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Ryde Pedestrian Zone Improvements

Illustrations of Ryde High Street

We are delighted to share the illustrations of how the pedestrian zone will look following completion of the resurfacing work.

You can see how the rain gardens, trees and new street furniture will create a much improved space for people to enjoy.

Further details on the delivery timescale will be revealed as soon as possible.

Latest progress - June 2023

The resurfacing of Ryde High Street from the Garfield Road junction to Star Street is one of the core HAZ projects that continues to be developed and delivery is planned for early 2024.

The project has evolved over the years, with physical work over a larger section of the town centre proposed in the early stages. However, faced with rising costs and a fixed budget, it was necessary to prioritise the work and concentrate efforts on the existing pedestrian zone.

Detailed design work is currently underway and talks are ongoing with Southern Water over the possible installation of SuDS (Sustainable Drainage Systems) in the town to provide greening which will also serve to reduce or slow the amount of surface water entering the sewers, which will prevent this use of storm overflows. This is very important for the town, as the quality of bathing water can be affected after heavy downpours.

The last draft plans for the high street can be viewed here:

Ryde Pedestrian Area General Layout Plan Draft – May 2023

Summary of other Public Realm projects not progressed

The following paper describes projects either formally commissioned or informally requested, that through the design process were determined not to be suitable to carry further forward. The key areas of work are as
• The development of a full concept masterplan for Phase1, 2 and 3, with the refocusing of
the scope of work to the delivery of a concept masterplan for Phase 1 only.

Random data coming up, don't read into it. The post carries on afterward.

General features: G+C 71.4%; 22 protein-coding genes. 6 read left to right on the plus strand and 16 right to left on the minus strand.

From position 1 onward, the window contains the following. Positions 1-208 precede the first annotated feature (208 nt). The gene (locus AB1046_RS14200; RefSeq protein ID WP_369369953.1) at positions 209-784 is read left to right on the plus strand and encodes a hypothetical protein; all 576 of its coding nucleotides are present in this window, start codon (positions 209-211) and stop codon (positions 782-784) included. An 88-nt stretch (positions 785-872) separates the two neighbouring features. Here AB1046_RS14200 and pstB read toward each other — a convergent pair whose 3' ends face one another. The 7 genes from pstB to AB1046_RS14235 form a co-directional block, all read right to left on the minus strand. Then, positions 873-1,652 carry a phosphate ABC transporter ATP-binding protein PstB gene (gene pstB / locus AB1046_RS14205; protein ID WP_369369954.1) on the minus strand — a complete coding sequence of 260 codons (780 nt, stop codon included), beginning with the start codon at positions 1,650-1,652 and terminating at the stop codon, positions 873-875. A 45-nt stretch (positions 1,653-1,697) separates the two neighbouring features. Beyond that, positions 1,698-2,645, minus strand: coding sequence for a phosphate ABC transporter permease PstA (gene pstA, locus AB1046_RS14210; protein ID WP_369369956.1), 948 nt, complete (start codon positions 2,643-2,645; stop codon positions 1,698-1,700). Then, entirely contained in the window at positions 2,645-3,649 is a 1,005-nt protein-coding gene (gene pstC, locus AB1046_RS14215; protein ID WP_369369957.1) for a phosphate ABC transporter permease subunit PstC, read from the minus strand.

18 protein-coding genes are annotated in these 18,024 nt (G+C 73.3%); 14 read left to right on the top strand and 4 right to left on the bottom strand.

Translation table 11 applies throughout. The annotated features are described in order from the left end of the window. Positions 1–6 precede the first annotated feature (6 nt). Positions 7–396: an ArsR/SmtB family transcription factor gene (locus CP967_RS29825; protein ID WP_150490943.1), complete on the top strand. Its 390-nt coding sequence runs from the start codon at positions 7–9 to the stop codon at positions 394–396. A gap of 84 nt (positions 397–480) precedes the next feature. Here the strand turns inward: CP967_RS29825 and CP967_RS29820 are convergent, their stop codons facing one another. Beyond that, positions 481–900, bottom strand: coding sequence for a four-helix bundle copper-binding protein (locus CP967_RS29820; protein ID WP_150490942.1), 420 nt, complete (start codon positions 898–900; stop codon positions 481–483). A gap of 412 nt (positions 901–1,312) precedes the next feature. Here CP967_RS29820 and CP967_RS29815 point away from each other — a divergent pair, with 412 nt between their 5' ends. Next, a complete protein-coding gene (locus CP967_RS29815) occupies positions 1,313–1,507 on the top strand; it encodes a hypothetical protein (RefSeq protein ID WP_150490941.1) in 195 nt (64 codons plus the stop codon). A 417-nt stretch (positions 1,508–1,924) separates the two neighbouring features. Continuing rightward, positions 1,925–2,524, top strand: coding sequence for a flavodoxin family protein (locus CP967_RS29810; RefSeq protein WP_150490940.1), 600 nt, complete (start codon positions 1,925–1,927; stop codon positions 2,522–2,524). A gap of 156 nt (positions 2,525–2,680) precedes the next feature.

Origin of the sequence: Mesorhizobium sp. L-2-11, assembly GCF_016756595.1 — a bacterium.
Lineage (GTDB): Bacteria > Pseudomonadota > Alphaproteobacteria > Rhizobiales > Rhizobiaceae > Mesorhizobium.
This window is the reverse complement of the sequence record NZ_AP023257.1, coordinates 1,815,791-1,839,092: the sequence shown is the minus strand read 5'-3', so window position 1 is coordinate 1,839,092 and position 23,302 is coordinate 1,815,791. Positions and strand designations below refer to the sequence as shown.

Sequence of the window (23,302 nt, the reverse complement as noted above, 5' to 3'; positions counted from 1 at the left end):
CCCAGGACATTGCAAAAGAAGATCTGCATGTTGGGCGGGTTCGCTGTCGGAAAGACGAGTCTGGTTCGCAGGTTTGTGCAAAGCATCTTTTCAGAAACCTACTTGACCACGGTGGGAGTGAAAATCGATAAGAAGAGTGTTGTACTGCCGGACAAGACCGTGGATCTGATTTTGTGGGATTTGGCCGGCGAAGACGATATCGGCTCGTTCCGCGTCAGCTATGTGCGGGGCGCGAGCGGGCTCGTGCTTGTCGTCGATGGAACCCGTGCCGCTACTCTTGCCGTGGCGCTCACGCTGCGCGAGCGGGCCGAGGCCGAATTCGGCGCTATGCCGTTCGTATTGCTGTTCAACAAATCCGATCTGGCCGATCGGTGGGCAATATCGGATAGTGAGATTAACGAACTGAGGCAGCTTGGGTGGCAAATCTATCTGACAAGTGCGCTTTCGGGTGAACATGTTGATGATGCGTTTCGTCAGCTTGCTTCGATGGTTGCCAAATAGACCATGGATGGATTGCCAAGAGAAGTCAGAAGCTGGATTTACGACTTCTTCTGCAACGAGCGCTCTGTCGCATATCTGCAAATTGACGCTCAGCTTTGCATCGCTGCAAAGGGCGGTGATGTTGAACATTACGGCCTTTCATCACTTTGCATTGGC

• The completion of a study on arcades and structures.
• Footpath link from Victoria Street Car Park to the High Street, through Mill Lane at the side
of Grace’s Bakery (informal request to consider alongside the concept masterplan and
barrier study)

Ryde Public Realm Improvements Not Progressed Paper

Appendix 1

Appendix 2

Appendix 3

Appendix 4

Appendix 5 – Within the paper

Appendix 6 

Appendix 7

Public Consultation

In late 2021, the Ryde HAZ appointed Bournemouth based urban planning and urban design practice Feria Urbanism to run a public engagement process to help
inform how the public realm in the centre of Ryde could
be improved and enhanced.
Following a research phase that included various on-site
and online engagement work, the project focused upon
the pedestrianised section of the High Street, Co-Op
Square and Minghella Square.
Design concepts around playful and interactive public
realm designs were prepared for the central section
of the street, including the two squares. The rationale
behind these concepts was based upon young people’s
experience of urban centres and were designed to
draw footfall into the heart of Ryde in a declining retail
environment. Within these designs, opportunities for a
celebration of filmmaking were explored, a recognition of
Oscar-winning director Anthony Minghella’s connection
to Ryde. Alongside these concepts, proposals to improve
the gateways at either end of the pedestrianised zone
were prepared. All ideas were published on a dedicated
website and tested during a five week public
consultation phase.
Comments were received through a survey on the
dedicated website; through participation in four separate
on-site walking tours; and through an evening Zoom
consultation. This report draws together the research
and testing phases and makes recommendations.

Ryde HAZ Pedestrian Area Public Consultation Report 2022

Getting local people involved

Prior to the full Public Consultation and online survey, in December 2021 urban planner Richard Eastham from the design practice Feria Urbanism created an innovative way for local people to get fully involved in plans for Ryde’s High Street update.

He and his colleagues brought a set of foam blocks that look rather like the ones children play with except these are super-sized for adults. The idea was to invite people to move them into different patterns to create a streetscape for different groups of people.

A group of invited representative stakeholders were asked to come along and work with Feria Urbanism, and in addition other passers by also got involved and the information received from them is just as valuable.

It was performative piece where people can collaborate and share ideas as they tackle the scenarios and challenges they are set.

Working like this with local people allowed them to establish a series of concepts which translated into workable, practical solutions.